String Quartet Music to walk up the aisle to….
One of the main services we provide for weddings and civil partnerships is playing music for the ‘processional’ (walking up the aisle). Very often, couples have a firm idea of what they’d like playing, even before they hire a string quartet or string duo and there are certainly some popular pieces which can make a wedding seem very traditional, even when the ceremony is being held in a contemporary or civil wedding venue.
Firstly, when a wedding is not being held in a church, we are not usually allowed to play music that has a religious association, although some registrars are more flexible about pieces than others. For example, a piece such as Jesu Joy of Man’s Desiring would probably not be acceptable, but something like ‘Angels’ by Robbie Williams or ‘God Only Knows’ by the Beach Boys would be at the discretion of the individual registrar – some will allow it, and some will not.
In terms of processional music, obviously it’s entirely up to the couple getting married what they have and we’re more than happy to play virtually anything from our playlist. There are though some very traditional bridal - here’s a short description of each one.
Pachebel’s Canon in D. (see earlier blog entry!)
Mendelssohn’s Wedding March from ‘A midsummer nights’ dream.
There is a sound clip of this on our playlist page and most people will recognise it instantly. This first was written in 1843 and became popular in 1847 , receiving a boost in 1858 when Queen Victoria’s daughter (the Princess Royal) used it at Windsor to exit her wedding. Since then it’s become a very traditional piece for the end of the ceremony as the couple walk back down the aisle. Originally composed as a piece of incidental music for the Shakespeare play ‘A midsummer Nights Dream’, it is upbeat and celebratory in nature.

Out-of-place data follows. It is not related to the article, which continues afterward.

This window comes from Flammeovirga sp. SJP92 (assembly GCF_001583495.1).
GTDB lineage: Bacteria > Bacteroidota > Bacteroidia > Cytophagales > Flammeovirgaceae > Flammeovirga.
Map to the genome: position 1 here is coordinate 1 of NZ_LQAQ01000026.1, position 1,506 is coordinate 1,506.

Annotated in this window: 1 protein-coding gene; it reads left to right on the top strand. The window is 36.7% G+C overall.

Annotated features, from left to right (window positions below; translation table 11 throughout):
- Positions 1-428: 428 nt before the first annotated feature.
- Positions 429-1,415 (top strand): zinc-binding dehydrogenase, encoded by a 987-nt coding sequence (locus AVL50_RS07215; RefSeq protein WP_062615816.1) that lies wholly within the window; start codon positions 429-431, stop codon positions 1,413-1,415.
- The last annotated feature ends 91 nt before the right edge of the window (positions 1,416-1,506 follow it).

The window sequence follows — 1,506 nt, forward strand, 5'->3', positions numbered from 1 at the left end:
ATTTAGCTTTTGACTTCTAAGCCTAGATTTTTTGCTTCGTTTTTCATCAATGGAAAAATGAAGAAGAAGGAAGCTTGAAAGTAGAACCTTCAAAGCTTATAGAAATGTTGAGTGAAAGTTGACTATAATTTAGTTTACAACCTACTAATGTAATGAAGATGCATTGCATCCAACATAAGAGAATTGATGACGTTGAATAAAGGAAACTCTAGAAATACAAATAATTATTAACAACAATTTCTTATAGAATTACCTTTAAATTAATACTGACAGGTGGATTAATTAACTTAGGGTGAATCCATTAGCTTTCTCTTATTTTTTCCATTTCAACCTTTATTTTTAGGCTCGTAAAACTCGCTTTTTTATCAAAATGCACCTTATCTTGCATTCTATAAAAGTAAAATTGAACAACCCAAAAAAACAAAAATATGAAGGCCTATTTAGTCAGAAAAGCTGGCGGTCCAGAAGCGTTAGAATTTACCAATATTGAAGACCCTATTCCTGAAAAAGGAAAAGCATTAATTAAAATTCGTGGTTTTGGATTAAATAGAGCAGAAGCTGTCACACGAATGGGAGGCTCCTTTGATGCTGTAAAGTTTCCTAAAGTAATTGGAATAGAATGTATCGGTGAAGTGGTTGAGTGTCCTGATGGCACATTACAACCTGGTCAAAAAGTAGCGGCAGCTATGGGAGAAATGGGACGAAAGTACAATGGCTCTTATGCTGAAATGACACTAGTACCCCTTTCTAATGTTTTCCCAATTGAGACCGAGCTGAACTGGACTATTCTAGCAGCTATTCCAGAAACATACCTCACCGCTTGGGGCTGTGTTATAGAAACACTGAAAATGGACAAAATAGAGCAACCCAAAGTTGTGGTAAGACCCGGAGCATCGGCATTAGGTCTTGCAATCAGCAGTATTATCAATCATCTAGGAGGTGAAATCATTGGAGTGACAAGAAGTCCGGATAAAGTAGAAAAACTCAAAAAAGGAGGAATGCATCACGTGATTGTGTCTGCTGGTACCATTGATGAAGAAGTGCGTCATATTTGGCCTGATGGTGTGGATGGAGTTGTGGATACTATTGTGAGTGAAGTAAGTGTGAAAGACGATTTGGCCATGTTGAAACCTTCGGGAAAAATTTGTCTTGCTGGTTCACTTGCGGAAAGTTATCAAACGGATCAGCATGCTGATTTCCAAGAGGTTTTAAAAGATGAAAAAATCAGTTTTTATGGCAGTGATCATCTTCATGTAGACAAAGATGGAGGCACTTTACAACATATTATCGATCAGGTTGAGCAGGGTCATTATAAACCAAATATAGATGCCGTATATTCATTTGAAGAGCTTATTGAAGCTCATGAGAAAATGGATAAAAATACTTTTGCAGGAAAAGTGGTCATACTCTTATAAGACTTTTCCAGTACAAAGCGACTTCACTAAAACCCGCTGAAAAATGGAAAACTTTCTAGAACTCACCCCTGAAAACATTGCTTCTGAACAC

Wagner – Bridal Chorus from Lohengrin (Here Comes The Bride)
A traditional choice for the Bridal entrance, this is from Wagner’s opera ‘Lohengrin’ – often played for weddings on a church organ, this has been popular since the mid 19th century but works beautifully for string quartet. In the original opera, the piece is actually sung after the ceremony and unfortunately the marriage is a terrible failure, but nonetheless the music itself is an enduring favourite for processional music everywhere. The piece is quite formal and elegant and it’s so synonymous with weddings, as soon as the first few bars are played, guests will usually stop talking and stand up. Again a sample of this can be heard on the jukebox of our playlist page.
Mozart – Wedding March from the Marriage of Figaro
Composed in 1786 by Wolfgang Amadeus Mozart, this is a popular and jubilant piece which can be used either at the beginning or the end of the wedding. It’s probably a slightly less common choice than the Wagner or Mendelssohn as a wedding march but nonetheless it’s a charming alternative for people who want to keep their wedding music traditional, yet would like something a little bit different.
Naturally, there are lots of other popular classical choices such as Handel’s Arrival of the Queen of Sheba, Bach’s Air on a G String, Handel’s Music from the Royal Fireworks, Purcell’s Trumpet Tune, Clarke’s Trumpet Voluntary (The Prince of Denmark’s March) or Charpentier’s Te Deum.
These days, plenty of couples wish to hire a modern string quartet who play pop music and of course, we’re happy to oblige – whether this is for the drinks reception, or even the ceremony itself!